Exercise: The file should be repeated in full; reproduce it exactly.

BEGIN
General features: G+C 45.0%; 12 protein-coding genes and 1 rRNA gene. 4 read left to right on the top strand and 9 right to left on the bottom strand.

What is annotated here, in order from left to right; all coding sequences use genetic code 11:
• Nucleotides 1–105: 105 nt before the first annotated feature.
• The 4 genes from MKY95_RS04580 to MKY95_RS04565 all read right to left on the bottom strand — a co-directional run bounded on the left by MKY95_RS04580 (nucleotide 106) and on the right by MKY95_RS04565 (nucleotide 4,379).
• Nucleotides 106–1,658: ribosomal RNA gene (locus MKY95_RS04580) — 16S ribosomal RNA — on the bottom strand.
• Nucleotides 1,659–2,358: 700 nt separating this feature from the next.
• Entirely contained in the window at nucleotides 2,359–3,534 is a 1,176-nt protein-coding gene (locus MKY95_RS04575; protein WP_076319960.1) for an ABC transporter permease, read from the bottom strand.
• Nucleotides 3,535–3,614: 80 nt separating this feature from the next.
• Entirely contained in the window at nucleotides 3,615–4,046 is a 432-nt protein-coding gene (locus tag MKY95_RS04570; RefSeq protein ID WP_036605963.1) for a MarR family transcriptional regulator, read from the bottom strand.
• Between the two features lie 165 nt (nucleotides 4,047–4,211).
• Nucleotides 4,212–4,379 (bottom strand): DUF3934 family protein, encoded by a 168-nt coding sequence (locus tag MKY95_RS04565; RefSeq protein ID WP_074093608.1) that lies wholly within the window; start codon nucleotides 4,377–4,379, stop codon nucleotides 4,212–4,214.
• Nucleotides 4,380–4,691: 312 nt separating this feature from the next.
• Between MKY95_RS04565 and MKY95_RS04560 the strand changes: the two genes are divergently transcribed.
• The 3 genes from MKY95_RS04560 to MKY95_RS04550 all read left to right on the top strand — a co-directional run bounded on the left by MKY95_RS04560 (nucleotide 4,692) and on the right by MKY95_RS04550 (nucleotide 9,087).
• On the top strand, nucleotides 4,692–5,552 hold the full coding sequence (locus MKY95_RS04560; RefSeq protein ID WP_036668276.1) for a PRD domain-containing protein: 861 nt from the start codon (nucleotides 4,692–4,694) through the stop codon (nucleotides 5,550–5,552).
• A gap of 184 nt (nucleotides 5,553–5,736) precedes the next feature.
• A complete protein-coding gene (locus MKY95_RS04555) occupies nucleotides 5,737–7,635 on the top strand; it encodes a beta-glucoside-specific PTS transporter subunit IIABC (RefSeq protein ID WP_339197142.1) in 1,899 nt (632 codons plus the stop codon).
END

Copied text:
General features: G+C 45.0%; 12 protein-coding genes and 1 rRNA gene. 4 read left to right on the top strand and 9 right to left on the bottom strand.

What is annotated here, in order from left to right; all coding sequences use genetic code 11:
• Nucleotides 1–105: 105 nt before the first annotated feature.
• The 4 genes from MKY95_RS04580 to MKY95_RS04565 all read right to left on the bottom strand — a co-directional run bounded on the left by MKY95_RS04580 (nucleotide 106) and on the right by MKY95_RS04565 (nucleotide 4,379).
• Nucleotides 106–1,658: ribosomal RNA gene (locus MKY95_RS04580) — 16S ribosomal RNA — on the bottom strand.
• Nucleotides 1,659–2,358: 700 nt separating this feature from the next.
• Entirely contained in the window at nucleotides 2,359–3,534 is a 1,176-nt protein-coding gene (locus MKY95_RS04575; protein WP_076319960.1) for an ABC transporter permease, read from the bottom strand.
• Nucleotides 3,535–3,614: 80 nt separating this feature from the next.
• Entirely contained in the window at nucleotides 3,615–4,046 is a 432-nt protein-coding gene (locus tag MKY95_RS04570; RefSeq protein ID WP_036605963.1) for a MarR family transcriptional regulator, read from the bottom strand.
• Between the two features lie 165 nt (nucleotides 4,047–4,211).
• Nucleotides 4,212–4,379 (bottom strand): DUF3934 family protein, encoded by a 168-nt coding sequence (locus tag MKY95_RS04565; RefSeq protein ID WP_074093608.1) that lies wholly within the window; start codon nucleotides 4,377–4,379, stop codon nucleotides 4,212–4,214.
• Nucleotides 4,380–4,691: 312 nt separating this feature from the next.
• Between MKY95_RS04565 and MKY95_RS04560 the strand changes: the two genes are divergently transcribed.
• The 3 genes from MKY95_RS04560 to MKY95_RS04550 all read left to right on the top strand — a co-directional run bounded on the left by MKY95_RS04560 (nucleotide 4,692) and on the right by MKY95_RS04550 (nucleotide 9,087).
• On the top strand, nucleotides 4,692–5,552 hold the full coding sequence (locus MKY95_RS04560; RefSeq protein ID WP_036668276.1) for a PRD domain-containing protein: 861 nt from the start codon (nucleotides 4,692–4,694) through the stop codon (nucleotides 5,550–5,552).
• A gap of 184 nt (nucleotides 5,553–5,736) precedes the next feature.
• A complete protein-coding gene (locus MKY95_RS04555) occupies nucleotides 5,737–7,635 on the top strand; it encodes a beta-glucoside-specific PTS transporter subunit IIABC (RefSeq protein ID WP_339197142.1) in 1,899 nt (632 codons plus the stop codon).